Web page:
The Douro winds its way across Portugal from east to west, and along the way, centuries of painstaking manual vineyard work becomes strikingly evident—in the form
of steep-sloping vineyards arrayed on stone terraces. There are nearly a half million acres of vineyards planted here (about as much as the entire state of California), accounting for 22% of all Portuguese wine produced.
The Dão is said to be Portugal’s “oldest” wine region, older even than the Douro, and it is perhaps the most prestigious of Portugal’s 31 DOC appellations. Situated on the Beira Alta plateau surrounding the Dão River, the region is sheltered on all sides by mountains and boasts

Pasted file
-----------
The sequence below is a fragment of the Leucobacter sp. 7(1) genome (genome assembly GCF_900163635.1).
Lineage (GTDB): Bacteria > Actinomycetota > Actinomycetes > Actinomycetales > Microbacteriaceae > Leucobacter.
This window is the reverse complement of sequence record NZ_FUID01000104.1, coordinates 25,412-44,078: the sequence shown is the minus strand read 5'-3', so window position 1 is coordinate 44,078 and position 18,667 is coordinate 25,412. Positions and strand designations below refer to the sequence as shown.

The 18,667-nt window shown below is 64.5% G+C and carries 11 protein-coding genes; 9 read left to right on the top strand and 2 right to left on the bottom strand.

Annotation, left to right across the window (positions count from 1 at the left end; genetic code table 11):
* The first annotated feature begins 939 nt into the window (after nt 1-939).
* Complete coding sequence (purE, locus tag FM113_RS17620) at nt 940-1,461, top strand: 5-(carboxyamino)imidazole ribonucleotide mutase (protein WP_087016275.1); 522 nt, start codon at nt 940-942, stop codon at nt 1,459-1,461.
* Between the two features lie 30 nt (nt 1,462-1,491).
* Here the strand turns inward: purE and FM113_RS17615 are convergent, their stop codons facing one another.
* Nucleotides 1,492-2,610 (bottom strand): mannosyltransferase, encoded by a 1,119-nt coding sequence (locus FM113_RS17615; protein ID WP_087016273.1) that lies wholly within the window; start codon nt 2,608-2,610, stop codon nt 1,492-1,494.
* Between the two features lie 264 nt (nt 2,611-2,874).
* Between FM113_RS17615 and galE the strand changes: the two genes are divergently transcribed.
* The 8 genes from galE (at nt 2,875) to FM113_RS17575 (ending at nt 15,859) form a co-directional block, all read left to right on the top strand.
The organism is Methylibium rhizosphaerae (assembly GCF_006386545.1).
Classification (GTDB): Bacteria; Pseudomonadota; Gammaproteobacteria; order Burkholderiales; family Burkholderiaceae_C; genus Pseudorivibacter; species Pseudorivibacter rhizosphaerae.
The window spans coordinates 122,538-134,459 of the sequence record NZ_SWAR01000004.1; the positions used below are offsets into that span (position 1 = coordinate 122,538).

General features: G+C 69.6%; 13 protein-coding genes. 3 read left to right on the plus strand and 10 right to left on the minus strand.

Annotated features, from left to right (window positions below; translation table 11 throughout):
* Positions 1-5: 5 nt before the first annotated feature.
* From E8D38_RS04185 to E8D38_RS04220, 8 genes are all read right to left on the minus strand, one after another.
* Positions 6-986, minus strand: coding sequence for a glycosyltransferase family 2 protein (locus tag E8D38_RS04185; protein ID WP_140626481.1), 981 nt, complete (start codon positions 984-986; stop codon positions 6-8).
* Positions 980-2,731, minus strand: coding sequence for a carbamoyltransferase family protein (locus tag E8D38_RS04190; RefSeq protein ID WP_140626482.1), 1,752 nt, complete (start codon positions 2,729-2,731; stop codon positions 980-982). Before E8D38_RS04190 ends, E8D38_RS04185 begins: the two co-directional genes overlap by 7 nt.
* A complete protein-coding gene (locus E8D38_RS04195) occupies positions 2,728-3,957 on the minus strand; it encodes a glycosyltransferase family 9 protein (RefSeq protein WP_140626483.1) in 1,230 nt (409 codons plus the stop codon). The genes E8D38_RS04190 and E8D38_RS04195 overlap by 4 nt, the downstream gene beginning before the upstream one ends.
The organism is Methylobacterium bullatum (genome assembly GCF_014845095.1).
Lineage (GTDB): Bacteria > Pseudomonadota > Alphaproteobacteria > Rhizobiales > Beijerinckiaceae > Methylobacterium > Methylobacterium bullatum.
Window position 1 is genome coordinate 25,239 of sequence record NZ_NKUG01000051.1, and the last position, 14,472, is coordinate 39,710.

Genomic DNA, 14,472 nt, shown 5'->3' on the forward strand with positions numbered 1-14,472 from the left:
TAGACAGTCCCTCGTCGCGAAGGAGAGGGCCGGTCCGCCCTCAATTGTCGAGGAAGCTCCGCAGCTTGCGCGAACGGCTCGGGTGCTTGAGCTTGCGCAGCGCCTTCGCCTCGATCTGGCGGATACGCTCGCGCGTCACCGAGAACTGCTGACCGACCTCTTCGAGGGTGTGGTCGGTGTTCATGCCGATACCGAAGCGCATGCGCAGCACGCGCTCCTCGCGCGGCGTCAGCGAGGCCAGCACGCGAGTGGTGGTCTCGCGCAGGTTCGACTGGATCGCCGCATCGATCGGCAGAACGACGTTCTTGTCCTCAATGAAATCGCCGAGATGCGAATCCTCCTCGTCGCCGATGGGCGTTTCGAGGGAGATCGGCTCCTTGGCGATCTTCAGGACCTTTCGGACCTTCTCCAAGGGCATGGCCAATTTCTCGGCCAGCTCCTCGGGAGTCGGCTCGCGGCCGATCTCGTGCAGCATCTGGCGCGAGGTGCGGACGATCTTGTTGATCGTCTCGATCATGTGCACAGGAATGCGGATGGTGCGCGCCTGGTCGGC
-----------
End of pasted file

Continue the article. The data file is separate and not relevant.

a relatively cool, dry climate, with soils of weathered schist and granite.
Vinho Verde is Portugal’s largest DOC, with nine sub-regions within it. Monção and Melgaço are neighboring towns that hug the border with Spain, on the Minho River; immediately to the south is the
mountainous Peneda-Gerês National Park. Soils are granitic and the climate cool, with warm days and cold nights facilitating a longer growing season—great for developing complexity.